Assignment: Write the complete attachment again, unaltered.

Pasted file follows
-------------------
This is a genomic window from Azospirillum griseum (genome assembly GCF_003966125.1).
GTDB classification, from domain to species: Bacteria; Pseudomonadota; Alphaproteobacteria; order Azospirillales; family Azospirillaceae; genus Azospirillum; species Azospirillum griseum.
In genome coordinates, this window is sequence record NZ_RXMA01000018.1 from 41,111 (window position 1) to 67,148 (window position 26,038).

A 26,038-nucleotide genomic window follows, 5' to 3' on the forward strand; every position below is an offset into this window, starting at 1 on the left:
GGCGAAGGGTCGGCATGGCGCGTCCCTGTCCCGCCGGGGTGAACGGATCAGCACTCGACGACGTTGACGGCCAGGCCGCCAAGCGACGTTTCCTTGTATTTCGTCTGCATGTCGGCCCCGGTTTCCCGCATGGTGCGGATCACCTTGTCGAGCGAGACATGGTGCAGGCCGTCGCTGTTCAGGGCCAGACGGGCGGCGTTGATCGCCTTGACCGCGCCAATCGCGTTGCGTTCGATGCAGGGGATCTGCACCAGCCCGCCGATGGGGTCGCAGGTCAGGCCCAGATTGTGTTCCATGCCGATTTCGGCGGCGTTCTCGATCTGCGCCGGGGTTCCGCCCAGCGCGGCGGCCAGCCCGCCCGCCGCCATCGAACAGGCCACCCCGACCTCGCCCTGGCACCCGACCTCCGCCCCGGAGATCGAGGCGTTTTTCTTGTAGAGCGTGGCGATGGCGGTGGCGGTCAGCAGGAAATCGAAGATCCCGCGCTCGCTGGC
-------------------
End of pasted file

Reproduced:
This is a genomic window from Azospirillum griseum (genome assembly GCF_003966125.1).
GTDB classification, from domain to species: Bacteria; Pseudomonadota; Alphaproteobacteria; order Azospirillales; family Azospirillaceae; genus Azospirillum; species Azospirillum griseum.
In genome coordinates, this window is sequence record NZ_RXMA01000018.1 from 41,111 (window position 1) to 67,148 (window position 26,038).

A 26,038-nucleotide genomic window follows, 5' to 3' on the forward strand; every position below is an offset into this window, starting at 1 on the left:
GGCGAAGGGTCGGCATGGCGCGTCCCTGTCCCGCCGGGGTGAACGGATCAGCACTCGACGACGTTGACGGCCAGGCCGCCAAGCGACGTTTCCTTGTATTTCGTCTGCATGTCGGCCCCGGTTTCCCGCATGGTGCGGATCACCTTGTCGAGCGAGACATGGTGCAGGCCGTCGCTGTTCAGGGCCAGACGGGCGGCGTTGATCGCCTTGACCGCGCCAATCGCGTTGCGTTCGATGCAGGGGATCTGCACCAGCCCGCCGATGGGGTCGCAGGTCAGGCCCAGATTGTGTTCCATGCCGATTTCGGCGGCGTTCTCGATCTGCGCCGGGGTTCCGCCCAGCGCGGCGGCCAGCCCGCCCGCCGCCATCGAACAGGCCACCCCGACCTCGCCCTGGCACCCGACCTCCGCCCCGGAGATCGAGGCGTTTTTCTTGTAGAGCGTGGCGATGGCGGTGGCGGTCAGCAGGAAATCGAAGATCCCGCGCTCGCTGGC